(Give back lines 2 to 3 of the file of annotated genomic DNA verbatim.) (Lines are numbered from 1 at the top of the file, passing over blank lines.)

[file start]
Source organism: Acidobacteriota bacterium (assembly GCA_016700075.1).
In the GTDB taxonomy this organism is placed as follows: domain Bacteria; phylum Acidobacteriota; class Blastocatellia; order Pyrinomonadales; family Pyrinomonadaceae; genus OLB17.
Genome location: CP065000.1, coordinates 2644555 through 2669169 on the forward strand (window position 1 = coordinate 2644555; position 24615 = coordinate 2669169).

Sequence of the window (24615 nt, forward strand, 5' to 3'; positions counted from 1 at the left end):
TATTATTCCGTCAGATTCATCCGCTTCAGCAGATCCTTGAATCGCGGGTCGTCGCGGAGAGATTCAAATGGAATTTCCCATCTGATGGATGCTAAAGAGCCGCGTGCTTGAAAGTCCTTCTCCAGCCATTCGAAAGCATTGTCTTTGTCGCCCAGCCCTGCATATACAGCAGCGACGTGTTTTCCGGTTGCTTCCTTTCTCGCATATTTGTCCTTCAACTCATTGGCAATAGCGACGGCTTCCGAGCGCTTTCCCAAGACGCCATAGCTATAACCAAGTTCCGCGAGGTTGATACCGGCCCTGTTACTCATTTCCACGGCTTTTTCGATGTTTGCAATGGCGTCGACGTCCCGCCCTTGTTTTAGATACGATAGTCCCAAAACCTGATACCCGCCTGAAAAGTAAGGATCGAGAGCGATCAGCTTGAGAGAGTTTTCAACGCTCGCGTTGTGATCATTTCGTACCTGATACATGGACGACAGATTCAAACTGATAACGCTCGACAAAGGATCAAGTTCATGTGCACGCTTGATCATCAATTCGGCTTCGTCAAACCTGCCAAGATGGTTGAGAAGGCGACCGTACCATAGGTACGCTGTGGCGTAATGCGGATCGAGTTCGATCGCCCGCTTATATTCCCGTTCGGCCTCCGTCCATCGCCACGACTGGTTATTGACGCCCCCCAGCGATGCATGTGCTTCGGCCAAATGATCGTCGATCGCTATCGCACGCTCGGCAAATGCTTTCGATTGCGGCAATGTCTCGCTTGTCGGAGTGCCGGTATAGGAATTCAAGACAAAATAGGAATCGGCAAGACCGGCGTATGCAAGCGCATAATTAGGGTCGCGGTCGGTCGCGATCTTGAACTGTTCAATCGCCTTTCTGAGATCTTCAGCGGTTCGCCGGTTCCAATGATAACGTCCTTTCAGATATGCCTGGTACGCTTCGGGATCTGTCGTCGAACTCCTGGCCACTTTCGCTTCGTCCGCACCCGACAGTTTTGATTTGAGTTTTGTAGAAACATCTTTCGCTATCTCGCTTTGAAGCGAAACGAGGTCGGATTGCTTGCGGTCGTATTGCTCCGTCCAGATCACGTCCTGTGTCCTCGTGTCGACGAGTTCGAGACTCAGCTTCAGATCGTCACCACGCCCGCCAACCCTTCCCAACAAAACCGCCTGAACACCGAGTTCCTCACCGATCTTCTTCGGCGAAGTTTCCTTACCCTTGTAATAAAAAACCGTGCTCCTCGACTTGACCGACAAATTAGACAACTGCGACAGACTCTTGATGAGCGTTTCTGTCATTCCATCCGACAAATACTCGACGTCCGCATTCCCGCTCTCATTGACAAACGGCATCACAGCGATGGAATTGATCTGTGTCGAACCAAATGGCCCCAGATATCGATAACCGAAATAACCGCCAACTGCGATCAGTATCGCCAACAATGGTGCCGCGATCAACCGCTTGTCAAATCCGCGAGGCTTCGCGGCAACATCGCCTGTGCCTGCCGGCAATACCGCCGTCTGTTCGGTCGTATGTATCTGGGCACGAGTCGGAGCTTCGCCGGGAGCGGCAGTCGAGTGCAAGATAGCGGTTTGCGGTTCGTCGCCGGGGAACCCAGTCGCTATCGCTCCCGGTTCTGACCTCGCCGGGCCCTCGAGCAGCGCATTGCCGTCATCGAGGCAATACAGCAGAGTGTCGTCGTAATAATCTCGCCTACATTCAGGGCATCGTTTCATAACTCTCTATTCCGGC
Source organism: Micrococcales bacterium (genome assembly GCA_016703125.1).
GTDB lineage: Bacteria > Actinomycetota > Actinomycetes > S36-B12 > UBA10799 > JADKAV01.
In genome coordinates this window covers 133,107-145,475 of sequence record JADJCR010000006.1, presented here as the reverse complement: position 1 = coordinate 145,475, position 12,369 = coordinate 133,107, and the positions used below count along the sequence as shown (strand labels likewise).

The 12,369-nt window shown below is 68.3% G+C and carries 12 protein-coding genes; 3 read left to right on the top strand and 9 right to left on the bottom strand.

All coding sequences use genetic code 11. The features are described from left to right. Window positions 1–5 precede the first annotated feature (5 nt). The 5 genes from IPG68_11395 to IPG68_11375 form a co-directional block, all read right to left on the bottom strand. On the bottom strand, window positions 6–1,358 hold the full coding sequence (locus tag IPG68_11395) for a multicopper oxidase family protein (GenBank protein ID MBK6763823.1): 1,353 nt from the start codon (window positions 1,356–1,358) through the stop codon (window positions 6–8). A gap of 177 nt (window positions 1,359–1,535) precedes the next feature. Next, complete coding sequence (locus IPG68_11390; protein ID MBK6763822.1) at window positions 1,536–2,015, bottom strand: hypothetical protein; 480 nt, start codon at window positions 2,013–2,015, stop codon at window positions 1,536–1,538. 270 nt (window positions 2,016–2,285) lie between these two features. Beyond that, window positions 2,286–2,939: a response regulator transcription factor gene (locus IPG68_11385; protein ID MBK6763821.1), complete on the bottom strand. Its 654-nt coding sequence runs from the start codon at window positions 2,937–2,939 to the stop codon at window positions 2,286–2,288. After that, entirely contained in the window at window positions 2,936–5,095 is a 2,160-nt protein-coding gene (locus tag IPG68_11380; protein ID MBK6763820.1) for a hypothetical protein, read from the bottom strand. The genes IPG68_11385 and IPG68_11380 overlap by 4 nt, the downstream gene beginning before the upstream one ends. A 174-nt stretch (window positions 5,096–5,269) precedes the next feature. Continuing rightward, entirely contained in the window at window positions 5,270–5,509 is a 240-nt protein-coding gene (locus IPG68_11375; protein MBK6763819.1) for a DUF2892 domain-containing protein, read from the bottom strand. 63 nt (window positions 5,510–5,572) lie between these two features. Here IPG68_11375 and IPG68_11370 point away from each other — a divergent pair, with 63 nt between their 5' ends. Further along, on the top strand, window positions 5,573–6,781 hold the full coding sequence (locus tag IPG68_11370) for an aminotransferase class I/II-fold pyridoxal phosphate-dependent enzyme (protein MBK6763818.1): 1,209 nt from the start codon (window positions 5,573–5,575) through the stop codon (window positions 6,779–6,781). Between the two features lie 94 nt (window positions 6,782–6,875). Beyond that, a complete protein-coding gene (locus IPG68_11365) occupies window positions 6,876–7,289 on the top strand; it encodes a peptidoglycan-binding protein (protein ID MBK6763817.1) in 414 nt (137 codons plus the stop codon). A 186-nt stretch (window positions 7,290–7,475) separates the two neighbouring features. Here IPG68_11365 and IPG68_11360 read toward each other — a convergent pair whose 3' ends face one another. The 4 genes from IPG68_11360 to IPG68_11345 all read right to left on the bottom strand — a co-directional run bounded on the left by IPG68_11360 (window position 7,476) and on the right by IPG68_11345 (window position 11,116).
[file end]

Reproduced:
In the GTDB taxonomy this organism is placed as follows: domain Bacteria; phylum Acidobacteriota; class Blastocatellia; order Pyrinomonadales; family Pyrinomonadaceae; genus OLB17.
Genome location: CP065000.1, coordinates 2644555 through 2669169 on the forward strand (window position 1 = coordinate 2644555; position 24615 = coordinate 2669169).